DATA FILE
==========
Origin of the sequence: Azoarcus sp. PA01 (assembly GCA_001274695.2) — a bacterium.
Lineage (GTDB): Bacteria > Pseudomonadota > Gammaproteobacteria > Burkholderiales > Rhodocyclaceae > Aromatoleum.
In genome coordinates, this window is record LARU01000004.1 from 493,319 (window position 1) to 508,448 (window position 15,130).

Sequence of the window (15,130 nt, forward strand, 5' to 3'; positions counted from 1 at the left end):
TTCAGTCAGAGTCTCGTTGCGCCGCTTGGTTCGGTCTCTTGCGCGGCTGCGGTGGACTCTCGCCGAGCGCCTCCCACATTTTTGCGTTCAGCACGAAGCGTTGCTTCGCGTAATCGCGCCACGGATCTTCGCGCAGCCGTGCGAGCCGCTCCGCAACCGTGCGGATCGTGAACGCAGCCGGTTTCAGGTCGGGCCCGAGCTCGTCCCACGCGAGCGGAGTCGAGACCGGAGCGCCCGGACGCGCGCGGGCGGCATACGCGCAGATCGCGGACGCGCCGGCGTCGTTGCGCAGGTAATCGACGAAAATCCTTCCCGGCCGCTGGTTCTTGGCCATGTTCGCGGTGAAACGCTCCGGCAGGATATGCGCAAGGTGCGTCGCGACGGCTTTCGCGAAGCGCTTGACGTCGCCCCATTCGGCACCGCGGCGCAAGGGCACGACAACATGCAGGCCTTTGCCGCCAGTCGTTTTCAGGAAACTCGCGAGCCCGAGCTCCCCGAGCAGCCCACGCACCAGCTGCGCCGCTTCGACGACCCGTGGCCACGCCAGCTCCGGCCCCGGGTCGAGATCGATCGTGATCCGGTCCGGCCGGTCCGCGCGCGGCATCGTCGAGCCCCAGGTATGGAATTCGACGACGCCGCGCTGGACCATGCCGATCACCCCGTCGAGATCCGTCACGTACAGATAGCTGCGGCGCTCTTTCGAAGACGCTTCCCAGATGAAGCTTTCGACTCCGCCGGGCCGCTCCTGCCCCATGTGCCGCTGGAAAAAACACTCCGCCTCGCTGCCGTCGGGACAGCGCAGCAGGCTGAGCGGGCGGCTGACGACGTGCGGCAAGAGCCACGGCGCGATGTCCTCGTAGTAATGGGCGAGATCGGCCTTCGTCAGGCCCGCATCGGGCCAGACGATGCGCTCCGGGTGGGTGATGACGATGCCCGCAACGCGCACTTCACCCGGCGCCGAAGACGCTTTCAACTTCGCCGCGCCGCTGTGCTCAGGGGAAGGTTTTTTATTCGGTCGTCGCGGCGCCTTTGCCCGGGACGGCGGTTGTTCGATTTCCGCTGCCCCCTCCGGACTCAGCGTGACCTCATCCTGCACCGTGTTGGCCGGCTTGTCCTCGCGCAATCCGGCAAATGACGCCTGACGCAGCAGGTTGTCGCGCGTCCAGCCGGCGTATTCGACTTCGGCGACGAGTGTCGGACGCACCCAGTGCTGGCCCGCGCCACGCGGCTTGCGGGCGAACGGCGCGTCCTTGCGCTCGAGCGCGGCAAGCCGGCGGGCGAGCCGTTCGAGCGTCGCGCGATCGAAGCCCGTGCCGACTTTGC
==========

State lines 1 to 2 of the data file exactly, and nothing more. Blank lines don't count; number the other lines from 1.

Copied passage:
Origin of the sequence: Azoarcus sp. PA01 (assembly GCA_001274695.2) — a bacterium.
Lineage (GTDB): Bacteria > Pseudomonadota > Gammaproteobacteria > Burkholderiales > Rhodocyclaceae > Aromatoleum.